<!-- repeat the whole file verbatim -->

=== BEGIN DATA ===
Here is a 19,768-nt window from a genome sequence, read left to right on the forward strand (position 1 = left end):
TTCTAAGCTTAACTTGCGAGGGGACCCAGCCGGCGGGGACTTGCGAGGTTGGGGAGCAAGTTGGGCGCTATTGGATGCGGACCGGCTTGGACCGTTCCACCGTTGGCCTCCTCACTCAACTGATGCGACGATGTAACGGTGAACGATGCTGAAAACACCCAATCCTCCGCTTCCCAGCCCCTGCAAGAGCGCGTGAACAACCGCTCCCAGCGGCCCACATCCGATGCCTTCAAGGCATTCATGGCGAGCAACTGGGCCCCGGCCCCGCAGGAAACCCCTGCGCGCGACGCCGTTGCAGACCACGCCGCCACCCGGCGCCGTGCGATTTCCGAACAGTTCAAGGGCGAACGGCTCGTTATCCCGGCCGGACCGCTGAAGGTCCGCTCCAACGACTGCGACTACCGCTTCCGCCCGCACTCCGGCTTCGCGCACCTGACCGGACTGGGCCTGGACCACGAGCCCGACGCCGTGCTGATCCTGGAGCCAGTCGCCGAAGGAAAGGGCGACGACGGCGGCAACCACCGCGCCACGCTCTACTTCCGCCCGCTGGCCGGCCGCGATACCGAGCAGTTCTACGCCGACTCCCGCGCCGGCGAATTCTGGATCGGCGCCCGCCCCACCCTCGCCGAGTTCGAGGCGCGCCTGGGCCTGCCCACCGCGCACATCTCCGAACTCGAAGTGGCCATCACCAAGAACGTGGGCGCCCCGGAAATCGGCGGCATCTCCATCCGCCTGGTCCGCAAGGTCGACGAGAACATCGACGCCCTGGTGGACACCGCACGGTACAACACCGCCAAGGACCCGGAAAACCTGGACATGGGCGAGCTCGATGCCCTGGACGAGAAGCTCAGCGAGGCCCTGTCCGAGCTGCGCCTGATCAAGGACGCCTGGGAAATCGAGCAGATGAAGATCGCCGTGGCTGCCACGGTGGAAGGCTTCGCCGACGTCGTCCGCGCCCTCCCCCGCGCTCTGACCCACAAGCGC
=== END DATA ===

Here is a 19,768-nt window from a genome sequence, read left to right on the forward strand (position 1 = left end):
TTCTAAGCTTAACTTGCGAGGGGACCCAGCCGGCGGGGACTTGCGAGGTTGGGGAGCAAGTTGGGCGCTATTGGATGCGGACCGGCTTGGACCGTTCCACCGTTGGCCTCCTCACTCAACTGATGCGACGATGTAACGGTGAACGATGCTGAAAACACCCAATCCTCCGCTTCCCAGCCCCTGCAAGAGCGCGTGAACAACCGCTCCCAGCGGCCCACATCCGATGCCTTCAAGGCATTCATGGCGAGCAACTGGGCCCCGGCCCCGCAGGAAACCCCTGCGCGCGACGCCGTTGCAGACCACGCCGCCACCCGGCGCCGTGCGATTTCCGAACAGTTCAAGGGCGAACGGCTCGTTATCCCGGCCGGACCGCTGAAGGTCCGCTCCAACGACTGCGACTACCGCTTCCGCCCGCACTCCGGCTTCGCGCACCTGACCGGACTGGGCCTGGACCACGAGCCCGACGCCGTGCTGATCCTGGAGCCAGTCGCCGAAGGAAAGGGCGACGACGGCGGCAACCACCGCGCCACGCTCTACTTCCGCCCGCTGGCCGGCCGCGATACCGAGCAGTTCTACGCCGACTCCCGCGCCGGCGAATTCTGGATCGGCGCCCGCCCCACCCTCGCCGAGTTCGAGGCGCGCCTGGGCCTGCCCACCGCGCACATCTCCGAACTCGAAGTGGCCATCACCAAGAACGTGGGCGCCCCGGAAATCGGCGGCATCTCCATCCGCCTGGTCCGCAAGGTCGACGAGAACATCGACGCCCTGGTGGACACCGCACGGTACAACACCGCCAAGGACCCGGAAAACCTGGACATGGGCGAGCTCGATGCCCTGGACGAGAAGCTCAGCGAGGCCCTGTCCGAGCTGCGCCTGATCAAGGACGCCTGGGAAATCGAGCAGATGAAGATCGCCGTGGCTGCCACGGTGGAAGGCTTCGCCGACGTCGTCCGCGCCCTCCCCCGCGCTCTGACCCACAAGCGC